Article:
Concept ID:
C0242422
Disease or Syndrome
A group of disorders which feature impaired motor control characterized by bradykinesia, MUSCLE RIGIDITY; TREMOR; and postural instability. Parkinsonian diseases are generally divided into primary parkinsonism (see PARKINSON DISEASE), secondary parkinsonism (see PARKINSON DISEASE, SECONDARY) and inherited forms. These conditions are associated with dysfunction of dopaminergic or closely related motor integration neuronal pathways in the BASAL GANGLIA.
Hypersexuality
MedGen UID:
137208
Concept ID:
C0312420
Mental or Behavioral Dysfunction
Pathological persistent sexual disinhibiting behavior, directed at oneself or to others.
Frontotemporal dementia
MedGen UID:
83266
Concept ID:
C0338451
Disease or Syndrome
The clinical manifestations of MAPT-related disorders (MAPT-related tauopathies) are most typically those of frontotemporal dementia (FTDP-17), but also include progressive supranuclear palsy (PSP), corticobasal degeneration (CBD), mild late-onset parkinsonism, and dementia with epilepsy. Clinical presentation of frontotemporal dementia (FTD) is variable: some present with slowly progressive behavioral changes, language disturbances, and/or extrapyramidal signs, whereas others present with rigidity, bradykinesia, supranuclear palsy, and saccadic eye movement disorders. Onset is usually between ages 40 and 60 years, but may be earlier or later. The disease progresses over a few years into profound dementia with mutism. PSP is characterized by progressive vertical gaze palsy in combination with a prominent loss of balance at early stages of the disease. With progression, axial rigidity, dysarthria, and dysphagia become prominent, often in combination with a frontal dysexecutive syndrome. CBD is a progressive neurodegenerative disorder which affects both the frontoparietal cortex and the basal ganglia, resulting in a mild to moderate dementia in combination with asymmetric parkinsonism, ideomotor apraxia, aphasia, and an alien-hand syndrome.
Disinhibition
MedGen UID:
140859
Concept ID:
C0424296
Mental or Behavioral Dysfunction
A lack of restraint manifested in several ways, including disregard for social conventions, impulsivity, and poor risk assessment.
Dysphasia
MedGen UID:
242346
Concept ID:
C0973461
Mental or Behavioral Dysfunction
Impairment of verbal communication skills, often resulting from brain damage.
Hyperorality
MedGen UID:
325386
Concept ID:
C1838320
Finding
A tendency or compulsion to examine objects by mouth.
Progressive language deterioration
MedGen UID:
334494
Concept ID:
C1843793
Finding
Progressive loss of previously present language abilities.
Neuronal loss in central nervous system
MedGen UID:
342515
Concept ID:
C1850496
Finding
Dilation of lateral ventricles
MedGen UID:
383904
Concept ID:
C1856409
Finding
Repetitive compulsive behavior
MedGen UID:
409891
Concept ID:
C1969697
Mental or Behavioral Dysfunction

Professional guidelines

PubMed

Burgunder JM, Finsterer J, Szolnoki Z, Fontaine B, Baets J, Van Broeckhoven C, Di Donato S, De Jonghe P, Lynch T, Mariotti C, Schöls L, Spinazzola A, Tabrizi SJ, Tallaksen C, Zeviani M, Harbo HF, Gasser T; EFNS.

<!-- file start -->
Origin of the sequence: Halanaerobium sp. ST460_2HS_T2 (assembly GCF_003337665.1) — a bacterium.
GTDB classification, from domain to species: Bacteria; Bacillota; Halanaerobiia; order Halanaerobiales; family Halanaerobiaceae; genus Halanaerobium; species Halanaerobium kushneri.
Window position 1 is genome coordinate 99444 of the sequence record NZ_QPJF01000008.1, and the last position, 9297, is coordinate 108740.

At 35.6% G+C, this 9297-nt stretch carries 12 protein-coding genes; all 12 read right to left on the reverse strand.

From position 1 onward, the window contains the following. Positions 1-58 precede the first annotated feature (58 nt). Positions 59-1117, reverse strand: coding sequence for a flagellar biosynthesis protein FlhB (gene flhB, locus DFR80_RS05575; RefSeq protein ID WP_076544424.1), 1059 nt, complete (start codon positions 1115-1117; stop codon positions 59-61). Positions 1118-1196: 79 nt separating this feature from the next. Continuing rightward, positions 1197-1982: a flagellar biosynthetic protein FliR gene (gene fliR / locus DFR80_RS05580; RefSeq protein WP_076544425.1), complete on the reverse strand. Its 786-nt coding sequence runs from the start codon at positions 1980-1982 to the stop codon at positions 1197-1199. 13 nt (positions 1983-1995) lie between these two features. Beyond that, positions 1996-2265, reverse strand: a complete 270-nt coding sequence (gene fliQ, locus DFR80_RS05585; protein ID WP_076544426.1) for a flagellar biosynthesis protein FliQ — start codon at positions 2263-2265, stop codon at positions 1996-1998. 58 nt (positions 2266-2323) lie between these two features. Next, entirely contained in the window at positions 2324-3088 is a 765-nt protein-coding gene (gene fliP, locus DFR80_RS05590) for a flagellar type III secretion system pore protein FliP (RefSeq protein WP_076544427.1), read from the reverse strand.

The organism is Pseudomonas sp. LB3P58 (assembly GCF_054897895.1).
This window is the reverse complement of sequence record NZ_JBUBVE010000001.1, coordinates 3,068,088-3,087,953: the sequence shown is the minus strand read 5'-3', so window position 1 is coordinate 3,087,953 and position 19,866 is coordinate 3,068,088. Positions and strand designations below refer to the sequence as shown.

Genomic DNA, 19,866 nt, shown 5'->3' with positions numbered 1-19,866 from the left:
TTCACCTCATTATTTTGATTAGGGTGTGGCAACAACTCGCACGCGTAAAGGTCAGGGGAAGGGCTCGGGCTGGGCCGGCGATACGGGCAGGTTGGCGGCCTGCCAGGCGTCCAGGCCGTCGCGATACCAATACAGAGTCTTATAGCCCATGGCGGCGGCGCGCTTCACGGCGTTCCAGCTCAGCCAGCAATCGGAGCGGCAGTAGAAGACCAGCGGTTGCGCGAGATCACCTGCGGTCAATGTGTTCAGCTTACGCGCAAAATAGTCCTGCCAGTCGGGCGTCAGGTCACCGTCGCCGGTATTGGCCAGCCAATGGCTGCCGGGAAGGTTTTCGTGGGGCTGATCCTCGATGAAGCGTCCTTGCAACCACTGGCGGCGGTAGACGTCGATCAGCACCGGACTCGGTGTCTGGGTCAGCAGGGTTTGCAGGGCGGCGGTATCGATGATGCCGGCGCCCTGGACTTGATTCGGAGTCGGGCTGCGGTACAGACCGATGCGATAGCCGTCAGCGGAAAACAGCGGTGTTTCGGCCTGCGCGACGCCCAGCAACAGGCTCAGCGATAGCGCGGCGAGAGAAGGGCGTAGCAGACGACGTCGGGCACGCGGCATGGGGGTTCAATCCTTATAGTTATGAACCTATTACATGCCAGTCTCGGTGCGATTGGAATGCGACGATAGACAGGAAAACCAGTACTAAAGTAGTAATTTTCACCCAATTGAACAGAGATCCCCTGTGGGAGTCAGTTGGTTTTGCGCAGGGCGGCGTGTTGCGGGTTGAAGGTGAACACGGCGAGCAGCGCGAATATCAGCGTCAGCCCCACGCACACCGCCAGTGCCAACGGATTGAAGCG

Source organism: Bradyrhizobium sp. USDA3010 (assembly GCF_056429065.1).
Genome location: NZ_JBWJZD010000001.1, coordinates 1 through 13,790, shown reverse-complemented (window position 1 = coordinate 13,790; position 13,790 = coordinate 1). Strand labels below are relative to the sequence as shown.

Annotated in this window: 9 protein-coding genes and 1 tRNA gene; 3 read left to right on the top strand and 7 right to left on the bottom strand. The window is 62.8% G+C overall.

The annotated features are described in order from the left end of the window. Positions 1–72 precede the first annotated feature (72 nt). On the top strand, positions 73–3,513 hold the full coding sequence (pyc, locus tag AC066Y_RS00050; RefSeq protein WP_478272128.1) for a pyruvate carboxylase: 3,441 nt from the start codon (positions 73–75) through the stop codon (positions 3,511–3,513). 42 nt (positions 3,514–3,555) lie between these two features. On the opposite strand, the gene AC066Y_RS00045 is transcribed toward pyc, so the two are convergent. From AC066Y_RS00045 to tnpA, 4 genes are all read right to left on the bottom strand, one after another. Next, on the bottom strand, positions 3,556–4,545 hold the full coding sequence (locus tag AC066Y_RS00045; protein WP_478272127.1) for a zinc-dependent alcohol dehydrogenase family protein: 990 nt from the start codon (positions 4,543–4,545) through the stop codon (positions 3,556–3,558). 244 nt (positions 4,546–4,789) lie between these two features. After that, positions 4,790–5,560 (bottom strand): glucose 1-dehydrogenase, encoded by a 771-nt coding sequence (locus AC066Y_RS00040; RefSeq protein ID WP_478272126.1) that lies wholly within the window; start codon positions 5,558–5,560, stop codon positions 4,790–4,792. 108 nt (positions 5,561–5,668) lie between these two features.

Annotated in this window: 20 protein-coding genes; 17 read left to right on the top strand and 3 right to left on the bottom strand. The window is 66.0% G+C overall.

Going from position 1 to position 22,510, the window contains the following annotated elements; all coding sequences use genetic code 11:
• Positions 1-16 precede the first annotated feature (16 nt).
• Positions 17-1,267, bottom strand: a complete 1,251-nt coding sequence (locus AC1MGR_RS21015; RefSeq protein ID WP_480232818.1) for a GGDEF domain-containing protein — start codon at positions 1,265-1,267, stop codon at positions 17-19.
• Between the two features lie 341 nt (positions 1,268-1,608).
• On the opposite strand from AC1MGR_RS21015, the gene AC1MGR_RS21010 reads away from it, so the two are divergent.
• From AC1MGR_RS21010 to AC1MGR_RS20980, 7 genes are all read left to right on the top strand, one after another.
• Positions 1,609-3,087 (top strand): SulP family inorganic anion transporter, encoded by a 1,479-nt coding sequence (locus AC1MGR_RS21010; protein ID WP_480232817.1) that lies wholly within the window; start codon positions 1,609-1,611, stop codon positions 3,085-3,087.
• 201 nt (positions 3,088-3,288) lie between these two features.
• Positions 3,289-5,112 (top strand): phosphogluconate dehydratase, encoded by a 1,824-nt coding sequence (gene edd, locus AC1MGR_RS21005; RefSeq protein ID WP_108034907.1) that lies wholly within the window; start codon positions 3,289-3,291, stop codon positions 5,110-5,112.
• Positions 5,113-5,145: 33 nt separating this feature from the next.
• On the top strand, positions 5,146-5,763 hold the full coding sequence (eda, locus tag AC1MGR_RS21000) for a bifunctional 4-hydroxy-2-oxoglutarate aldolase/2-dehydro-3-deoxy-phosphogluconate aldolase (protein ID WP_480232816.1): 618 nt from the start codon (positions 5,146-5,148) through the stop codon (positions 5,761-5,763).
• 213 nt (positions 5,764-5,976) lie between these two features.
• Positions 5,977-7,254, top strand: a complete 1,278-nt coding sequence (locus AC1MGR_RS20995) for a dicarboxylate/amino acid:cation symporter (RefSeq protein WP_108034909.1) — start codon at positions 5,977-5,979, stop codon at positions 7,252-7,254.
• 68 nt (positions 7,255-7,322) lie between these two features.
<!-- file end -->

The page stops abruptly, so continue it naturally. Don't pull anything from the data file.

Eur J Neurol 2010 May;17(5):641-8. Epub 2010 Mar 9 doi: 10.1111/j.1468-1331.2010.02985.x. PMID: 20298421

Recent clinical studies

Etiology

Léger GC, Banks SJ
Dement Geriatr Cogn Disord 2014;37(1-2):104-12. Epub 2013 Oct 10 doi: 10.1159/000354368. PMID: 24135712Free PMC Article
Baborie A, Griffiths TD, Jaros E, Momeni P, McKeith IG, Burn DJ, Keir G, Larner AJ, Mann DM, Perry R
Arch Neurol 2012 Aug;69(8):1052-60. doi: 10.1001/archneurol.2011.3323. PMID: 22529248
Boeve BF, Boylan KB, Graff-Radford NR, DeJesus-Hernandez M, Knopman DS, Pedraza O, Vemuri P, Jones D, Lowe V, Murray ME, Dickson DW, Josephs KA, Rush BK, Machulda MM, Fields JA, Ferman TJ, Baker M, Rutherford NJ, Adamson J, Wszolek ZK, Adeli A, Savica R, Boot B, Kuntz KM, Gavrilova R, Reeves A, Whitwell J, Kantarci K, Jack CR Jr, Parisi JE, Lucas JA, Petersen RC, Rademakers R
Brain 2012 Mar;135(Pt 3):765-83. doi: 10.1093/brain/aws004. PMID: 22366793Free PMC Article
Seelaar H, Rohrer JD, Pijnenburg YA, Fox NC, van Swieten JC
J Neurol Neurosurg Psychiatry 2011 May;82(5):476-86. Epub 2010 Oct 22 doi: 10.1136/jnnp.2010.212225. PMID: 20971753
Mitsuyama Y, Inoue T
Neuropathology 2009 Dec;29(6):649-54. Epub 2009 Sep 22 doi: 10.1111/j.1440-1789.2009.01059.x. PMID: 19780984

Diagnosis

Perry DC, Brown JA, Possin KL, Datta S, Trujillo A, Radke A, Karydas A, Kornak J, Sias AC, Rabinovici GD, Gorno-Tempini ML, Boxer AL, De May M, Rankin KP, Sturm VE, Lee SE, Matthews BR, Kao AW, Vossel KA, Tartaglia MC, Miller ZA, Seo SW, Sidhu M, Gaus SE, Nana AL, Vargas JNS, Hwang JL, Ossenkoppele R, Brown AB, Huang EJ, Coppola G, Rosen HJ, Geschwind D, Trojanowski JQ, Grinberg LT, Kramer JH, Miller BL, Seeley WW
Brain 2017 Dec 1;140(12):3329-3345. doi: 10.1093/brain/awx254. PMID: 29053860
Boeve BF, Boylan KB, Graff-Radford NR, DeJesus-Hernandez M, Knopman DS, Pedraza O, Vemuri P, Jones D, Lowe V, Murray ME, Dickson DW, Josephs KA, Rush BK, Machulda MM, Fields JA, Ferman TJ, Baker M, Rutherford NJ, Adamson J, Wszolek ZK, Adeli A, Savica R, Boot B, Kuntz KM, Gavrilova R, Reeves A, Whitwell J, Kantarci K, Jack CR Jr, Parisi JE, Lucas JA, Petersen RC, Rademakers R